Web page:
Physics @ Berkeley
Physics in the News
Title: Introductory Science Moves Beyond \'Rocks For Jocks\'
Date: 05/30/2008
Publication: The Chronicle of Higher Education
Extended Text:

Introductory Science Moves Beyond \'Rocks for Jocks\'

Courses for nonmajors get increased attention


Four hundred years have passed since Galileo helped prove that the Earth orbits the Sun once a year. But today more than one-third of adult Americans do not know this basic science concept.

In a survey last year, four-fifths of respondents couldn\'t correctly define "molecule." And only three-fifths agreed with the statement, "Astrology is not at all scientific."

That is not good news for educators who worry that Americans are ill prepared to compete with other nations and understand political choices involving science.

But behind those disturbing numbers lie another, more encouraging, set of poll results intimately tied to the college curriculum. Americans\' overall score in science literacy ranks second in the world among developed nations, behind only Sweden. That is in large part because of this country\'s unusual system of requiring many nonscience majors to take at least some science courses, says Jon D. Miller, a political scientist at Michigan State University who has led the survey for more than 20 years.

Mr. Miller also found that college course work in science was the factor most strongly predictive of a passing score on the survey, ahead of others like reading science magazines.

In other words, courses for nonmajors  sometimes derided by professors and students as "Rocks for Jocks" and "Physics for Poets" and as presenting watered-down fluff  may deserve more respect.

All of these polls figure in a lively debate on the best way to teach science to nonscience students. Some professors argue that these courses should emphasize analytic skills and the thinking and reasoning behind scientific concepts.

But critics charge that that is not good enough. James S. Trefil, a professor of physics at George Mason University, says that taking one or two courses from a hodgepodge of disciplines means that too many undergraduates leave college with a fragmented grasp of science. Far better, he says, to show them the big picture, which he tries to do in a course called "Great Ideas in Science."

Improvements in Literacy

Mr. Trefil has spent about three decades teaching nonmajor science courses and has become an outspoken critic of how they are usually taught. Among his "heresies," he says with a twinkle, is that laboratory sessions for these students are a waste of time. He thinks the exercises are too predictable and removed from cutting-edge science.

Mr. Trefil agrees, though, that there\'s heartening news in Mr. Miller\'s survey results. The survey found that the percentage of Americans considered scientifically literate rose from 10 percent in 1988 to 25 percent in 2007. A passing score (defined as 70 on a scale of 100 points) roughly equates to an ability to comprehend the weekly science section of The New York Times or the documentaries on the public-television show Nova, Mr. Miller says.

Another cause for optimism is that problems like global climate change and the need for renewable energy have made it easier for instructors to interest nonmajors in science courses and package them as relevant and even (gasp) fun, educators report. The reputation of science as boring and only for nerds is beginning to change.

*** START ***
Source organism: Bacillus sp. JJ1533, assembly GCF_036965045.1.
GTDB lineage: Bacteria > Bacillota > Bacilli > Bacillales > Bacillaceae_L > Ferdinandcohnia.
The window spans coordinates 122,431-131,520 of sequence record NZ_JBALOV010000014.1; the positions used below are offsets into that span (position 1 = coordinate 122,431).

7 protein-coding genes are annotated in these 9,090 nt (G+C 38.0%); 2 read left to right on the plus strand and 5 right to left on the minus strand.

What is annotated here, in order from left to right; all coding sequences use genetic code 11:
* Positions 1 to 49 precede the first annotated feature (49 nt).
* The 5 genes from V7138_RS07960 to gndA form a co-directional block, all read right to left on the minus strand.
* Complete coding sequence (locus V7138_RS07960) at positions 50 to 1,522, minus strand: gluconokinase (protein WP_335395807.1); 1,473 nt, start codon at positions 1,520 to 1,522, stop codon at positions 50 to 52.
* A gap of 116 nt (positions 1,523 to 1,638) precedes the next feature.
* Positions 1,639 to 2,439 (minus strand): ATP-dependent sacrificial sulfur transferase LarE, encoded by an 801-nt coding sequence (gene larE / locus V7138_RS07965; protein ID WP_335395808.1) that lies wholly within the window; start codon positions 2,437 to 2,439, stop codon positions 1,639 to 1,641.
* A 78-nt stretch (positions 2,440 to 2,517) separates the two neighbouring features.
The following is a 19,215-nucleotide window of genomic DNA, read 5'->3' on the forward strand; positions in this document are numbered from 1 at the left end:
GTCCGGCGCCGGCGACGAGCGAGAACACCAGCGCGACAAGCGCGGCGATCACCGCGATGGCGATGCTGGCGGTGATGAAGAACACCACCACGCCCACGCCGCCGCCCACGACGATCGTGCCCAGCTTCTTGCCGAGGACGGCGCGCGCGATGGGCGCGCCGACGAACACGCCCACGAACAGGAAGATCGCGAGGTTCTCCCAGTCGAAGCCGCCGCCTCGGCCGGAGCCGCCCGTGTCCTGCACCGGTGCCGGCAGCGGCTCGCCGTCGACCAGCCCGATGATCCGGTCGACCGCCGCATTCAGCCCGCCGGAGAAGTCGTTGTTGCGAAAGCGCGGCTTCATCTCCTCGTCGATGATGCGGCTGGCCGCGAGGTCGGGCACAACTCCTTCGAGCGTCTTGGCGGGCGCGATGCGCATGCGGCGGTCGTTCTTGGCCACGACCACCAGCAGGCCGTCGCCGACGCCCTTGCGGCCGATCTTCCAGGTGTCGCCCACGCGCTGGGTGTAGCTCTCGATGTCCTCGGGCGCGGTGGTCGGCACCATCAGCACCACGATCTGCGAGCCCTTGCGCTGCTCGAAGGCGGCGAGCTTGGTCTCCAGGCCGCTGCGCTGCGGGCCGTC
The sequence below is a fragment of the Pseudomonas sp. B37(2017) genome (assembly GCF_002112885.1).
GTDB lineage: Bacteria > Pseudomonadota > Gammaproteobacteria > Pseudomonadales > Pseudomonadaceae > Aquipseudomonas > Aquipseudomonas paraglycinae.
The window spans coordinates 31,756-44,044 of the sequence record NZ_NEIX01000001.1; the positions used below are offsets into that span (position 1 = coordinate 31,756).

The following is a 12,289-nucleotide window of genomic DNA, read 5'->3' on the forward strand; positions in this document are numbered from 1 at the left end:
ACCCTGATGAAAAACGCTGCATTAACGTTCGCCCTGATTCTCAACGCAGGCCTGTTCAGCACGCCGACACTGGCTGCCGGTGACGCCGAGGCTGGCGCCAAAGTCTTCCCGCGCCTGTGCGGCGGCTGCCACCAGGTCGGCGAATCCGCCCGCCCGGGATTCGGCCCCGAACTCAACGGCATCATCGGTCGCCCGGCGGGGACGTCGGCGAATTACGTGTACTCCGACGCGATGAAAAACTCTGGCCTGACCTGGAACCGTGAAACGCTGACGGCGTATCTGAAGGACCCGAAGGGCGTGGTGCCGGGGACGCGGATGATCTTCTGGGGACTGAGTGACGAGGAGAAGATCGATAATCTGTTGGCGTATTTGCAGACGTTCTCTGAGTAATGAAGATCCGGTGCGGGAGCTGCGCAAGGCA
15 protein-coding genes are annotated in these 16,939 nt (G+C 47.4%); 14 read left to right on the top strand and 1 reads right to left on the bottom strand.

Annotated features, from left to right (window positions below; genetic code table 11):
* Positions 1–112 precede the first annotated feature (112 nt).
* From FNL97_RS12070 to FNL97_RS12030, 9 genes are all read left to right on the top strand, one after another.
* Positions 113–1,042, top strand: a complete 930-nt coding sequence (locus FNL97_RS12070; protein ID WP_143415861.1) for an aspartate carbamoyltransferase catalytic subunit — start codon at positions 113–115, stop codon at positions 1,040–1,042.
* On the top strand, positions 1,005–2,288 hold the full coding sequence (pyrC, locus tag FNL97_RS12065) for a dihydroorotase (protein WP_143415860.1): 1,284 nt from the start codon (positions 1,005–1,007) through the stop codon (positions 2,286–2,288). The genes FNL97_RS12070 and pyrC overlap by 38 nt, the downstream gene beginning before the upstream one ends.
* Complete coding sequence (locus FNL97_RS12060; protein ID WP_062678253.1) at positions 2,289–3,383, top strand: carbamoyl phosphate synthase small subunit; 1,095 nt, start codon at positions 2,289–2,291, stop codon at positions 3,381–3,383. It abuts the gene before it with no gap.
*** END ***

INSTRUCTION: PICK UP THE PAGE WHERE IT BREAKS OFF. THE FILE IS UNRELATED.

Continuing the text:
This can be seen at the University of California at Berkeley, where the physicist Richard A. Muller started a course in 2000 called "Physics for Future Presidents." Students this year voted the class the best on the campus, and videos of Mr. Muller\'s lectures are the most popular Berkeley offerings on YouTube.

All Over the Map

Nevertheless, these courses vary greatly in focus and breadth, a potential obstacle to producing graduates with a shared base of basic knowledge.

Forty states require their public universities to offer one year of general education, which typically includes two semesters in science. However, a growing number of undergraduates place out of those courses using Advanced Placement credits earned in high school, says Carol Geary Schneider, president of the Association of American Colleges and Universities. Unfortunately, she says, their high-school courses often can\'t compare in rigor.

Ms. Schneider\'s group and the American Association for the Advancement of Science have also said that the college courses for nonscience majors could benefit from more consistency and coherence.

Competing ideas exist about how best to do that, and Mr. Trefil holds a minority view: Nonmajors should take at least one survey course that describes the big, fundamental concepts of all the major disciplines of the natural sciences. He has described roughly 20 in all, like the conservation of energy, the atomic structure of matter, and the predictability of the universe.

In 1990 he and Robert M. Hazen, an earth scientist at George Mason, created the "Great Ideas" course, which they continue to teach today. Both men have plenty of practice presenting science to nonspecialists. Between them they have written 40 popular books on science, and Mr. Trefil has regularly contributed to Smithsonian and Astronomy magazines.

More than 200 other institutions use the textbook they wrote for the course, Mr. Trefil says.

He also contributed scientific content to a well-known, even notorious, book about what all educated people should know: E.D. Hirsch Jr.\'s Cultural Literacy (Houghton-Mifflin), published in 1987. Although the book\'s idea of a canon of intellectual thought remains controversial, Mr. Trefil argues that scientists are more in agreement than humanities scholars are about essential big ideas.

"If you want to know about the universe, and you don\'t know the first law of thermodynamics, then you can\'t say you know much about the universe," he says. (Pop-quiz answer: That law says that all energy is conserved, not permanently lost or gained.)

A \'Heretic\' Teaches His Way

Mr. Trefil\'s approach does require a headlong sprint, as he shows while teaching the course at George Mason on a recent April evening.

Fifty students file in for his weekly, three-hour lecture. Many are part-time commuters juggling study and work. The entire course lasts only 15 evenings, so he launches in.